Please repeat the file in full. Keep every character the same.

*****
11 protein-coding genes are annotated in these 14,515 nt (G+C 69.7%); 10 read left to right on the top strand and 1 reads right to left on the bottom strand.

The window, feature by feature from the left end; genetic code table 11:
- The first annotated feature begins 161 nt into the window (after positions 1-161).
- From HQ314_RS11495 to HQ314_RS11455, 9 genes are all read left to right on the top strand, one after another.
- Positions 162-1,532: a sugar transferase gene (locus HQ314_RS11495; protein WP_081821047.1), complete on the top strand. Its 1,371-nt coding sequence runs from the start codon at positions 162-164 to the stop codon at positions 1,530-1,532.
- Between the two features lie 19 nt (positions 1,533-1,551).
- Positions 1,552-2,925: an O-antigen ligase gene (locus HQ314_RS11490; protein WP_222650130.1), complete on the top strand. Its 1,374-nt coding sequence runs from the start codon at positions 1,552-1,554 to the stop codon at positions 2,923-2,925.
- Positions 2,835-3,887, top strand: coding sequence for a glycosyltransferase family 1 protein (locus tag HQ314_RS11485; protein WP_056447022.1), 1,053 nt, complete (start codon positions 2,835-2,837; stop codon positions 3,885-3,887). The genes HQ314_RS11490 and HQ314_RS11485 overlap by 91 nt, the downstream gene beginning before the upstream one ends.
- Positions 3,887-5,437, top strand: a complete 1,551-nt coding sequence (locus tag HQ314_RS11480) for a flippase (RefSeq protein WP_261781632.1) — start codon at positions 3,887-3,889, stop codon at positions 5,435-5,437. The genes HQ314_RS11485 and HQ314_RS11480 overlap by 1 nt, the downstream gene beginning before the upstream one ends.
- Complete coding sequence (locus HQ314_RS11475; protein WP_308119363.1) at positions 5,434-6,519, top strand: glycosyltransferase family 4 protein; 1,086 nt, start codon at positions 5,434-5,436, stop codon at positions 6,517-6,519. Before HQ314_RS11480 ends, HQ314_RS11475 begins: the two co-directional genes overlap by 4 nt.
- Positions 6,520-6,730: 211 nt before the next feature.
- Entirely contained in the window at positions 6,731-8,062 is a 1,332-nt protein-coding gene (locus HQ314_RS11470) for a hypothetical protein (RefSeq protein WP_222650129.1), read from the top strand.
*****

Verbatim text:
11 protein-coding genes are annotated in these 14,515 nt (G+C 69.7%); 10 read left to right on the top strand and 1 reads right to left on the bottom strand.

The window, feature by feature from the left end; genetic code table 11:
- The first annotated feature begins 161 nt into the window (after positions 1-161).
- From HQ314_RS11495 to HQ314_RS11455, 9 genes are all read left to right on the top strand, one after another.
- Positions 162-1,532: a sugar transferase gene (locus HQ314_RS11495; protein WP_081821047.1), complete on the top strand. Its 1,371-nt coding sequence runs from the start codon at positions 162-164 to the stop codon at positions 1,530-1,532.
- Between the two features lie 19 nt (positions 1,533-1,551).
- Positions 1,552-2,925: an O-antigen ligase gene (locus HQ314_RS11490; protein WP_222650130.1), complete on the top strand. Its 1,374-nt coding sequence runs from the start codon at positions 1,552-1,554 to the stop codon at positions 2,923-2,925.
- Positions 2,835-3,887, top strand: coding sequence for a glycosyltransferase family 1 protein (locus tag HQ314_RS11485; protein WP_056447022.1), 1,053 nt, complete (start codon positions 2,835-2,837; stop codon positions 3,885-3,887). The genes HQ314_RS11490 and HQ314_RS11485 overlap by 91 nt, the downstream gene beginning before the upstream one ends.
- Positions 3,887-5,437, top strand: a complete 1,551-nt coding sequence (locus tag HQ314_RS11480) for a flippase (RefSeq protein WP_261781632.1) — start codon at positions 3,887-3,889, stop codon at positions 5,435-5,437. The genes HQ314_RS11485 and HQ314_RS11480 overlap by 1 nt, the downstream gene beginning before the upstream one ends.
- Complete coding sequence (locus HQ314_RS11475; protein WP_308119363.1) at positions 5,434-6,519, top strand: glycosyltransferase family 4 protein; 1,086 nt, start codon at positions 5,434-5,436, stop codon at positions 6,517-6,519. Before HQ314_RS11480 ends, HQ314_RS11475 begins: the two co-directional genes overlap by 4 nt.
- Positions 6,520-6,730: 211 nt before the next feature.
- Entirely contained in the window at positions 6,731-8,062 is a 1,332-nt protein-coding gene (locus HQ314_RS11470) for a hypothetical protein (RefSeq protein WP_222650129.1), read from the top strand.